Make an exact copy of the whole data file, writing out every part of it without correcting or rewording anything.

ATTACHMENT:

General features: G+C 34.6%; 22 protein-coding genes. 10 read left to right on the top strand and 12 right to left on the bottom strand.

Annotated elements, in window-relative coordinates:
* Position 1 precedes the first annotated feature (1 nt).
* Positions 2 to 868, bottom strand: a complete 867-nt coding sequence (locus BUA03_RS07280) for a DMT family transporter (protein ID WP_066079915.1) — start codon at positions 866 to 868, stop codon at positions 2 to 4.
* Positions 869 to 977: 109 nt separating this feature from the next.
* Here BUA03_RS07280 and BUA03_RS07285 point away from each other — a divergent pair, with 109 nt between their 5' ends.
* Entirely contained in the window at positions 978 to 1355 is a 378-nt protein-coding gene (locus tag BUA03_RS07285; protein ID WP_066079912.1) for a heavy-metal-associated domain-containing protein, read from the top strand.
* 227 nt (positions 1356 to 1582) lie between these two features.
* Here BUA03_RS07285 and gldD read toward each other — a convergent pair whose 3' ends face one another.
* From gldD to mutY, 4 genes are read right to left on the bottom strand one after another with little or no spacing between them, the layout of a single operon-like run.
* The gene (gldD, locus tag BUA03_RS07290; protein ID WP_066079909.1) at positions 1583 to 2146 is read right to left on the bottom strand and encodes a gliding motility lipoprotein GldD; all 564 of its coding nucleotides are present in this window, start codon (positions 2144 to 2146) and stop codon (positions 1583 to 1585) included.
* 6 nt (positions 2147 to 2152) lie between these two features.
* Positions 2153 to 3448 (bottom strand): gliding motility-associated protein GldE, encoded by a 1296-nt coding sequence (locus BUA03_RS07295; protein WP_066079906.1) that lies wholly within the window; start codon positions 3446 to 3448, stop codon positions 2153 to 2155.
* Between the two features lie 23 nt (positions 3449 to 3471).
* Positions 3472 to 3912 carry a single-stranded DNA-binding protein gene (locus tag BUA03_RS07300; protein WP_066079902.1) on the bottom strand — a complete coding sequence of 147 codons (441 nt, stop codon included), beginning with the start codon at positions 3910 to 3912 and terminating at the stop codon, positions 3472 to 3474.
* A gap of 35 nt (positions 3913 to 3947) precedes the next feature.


General features: G+C 34.6%; 22 protein-coding genes. 10 read left to right on the top strand and 12 right to left on the bottom strand.

Annotated elements, in window-relative coordinates:
* Position 1 precedes the first annotated feature (1 nt).
* Positions 2 to 868, bottom strand: a complete 867-nt coding sequence (locus BUA03_RS07280) for a DMT family transporter (protein ID WP_066079915.1) — start codon at positions 866 to 868, stop codon at positions 2 to 4.
* Positions 869 to 977: 109 nt separating this feature from the next.
* Here BUA03_RS07280 and BUA03_RS07285 point away from each other — a divergent pair, with 109 nt between their 5' ends.
* Entirely contained in the window at positions 978 to 1355 is a 378-nt protein-coding gene (locus tag BUA03_RS07285; protein ID WP_066079912.1) for a heavy-metal-associated domain-containing protein, read from the top strand.
* 227 nt (positions 1356 to 1582) lie between these two features.
* Here BUA03_RS07285 and gldD read toward each other — a convergent pair whose 3' ends face one another.
* From gldD to mutY, 4 genes are read right to left on the bottom strand one after another with little or no spacing between them, the layout of a single operon-like run.
* The gene (gldD, locus tag BUA03_RS07290; protein ID WP_066079909.1) at positions 1583 to 2146 is read right to left on the bottom strand and encodes a gliding motility lipoprotein GldD; all 564 of its coding nucleotides are present in this window, start codon (positions 2144 to 2146) and stop codon (positions 1583 to 1585) included.
* 6 nt (positions 2147 to 2152) lie between these two features.
* Positions 2153 to 3448 (bottom strand): gliding motility-associated protein GldE, encoded by a 1296-nt coding sequence (locus BUA03_RS07295; protein WP_066079906.1) that lies wholly within the window; start codon positions 3446 to 3448, stop codon positions 2153 to 2155.
* Between the two features lie 23 nt (positions 3449 to 3471).
* Positions 3472 to 3912 carry a single-stranded DNA-binding protein gene (locus tag BUA03_RS07300; protein WP_066079902.1) on the bottom strand — a complete coding sequence of 147 codons (441 nt, stop codon included), beginning with the start codon at positions 3910 to 3912 and terminating at the stop codon, positions 3472 to 3474.
* A gap of 35 nt (positions 3913 to 3947) precedes the next feature.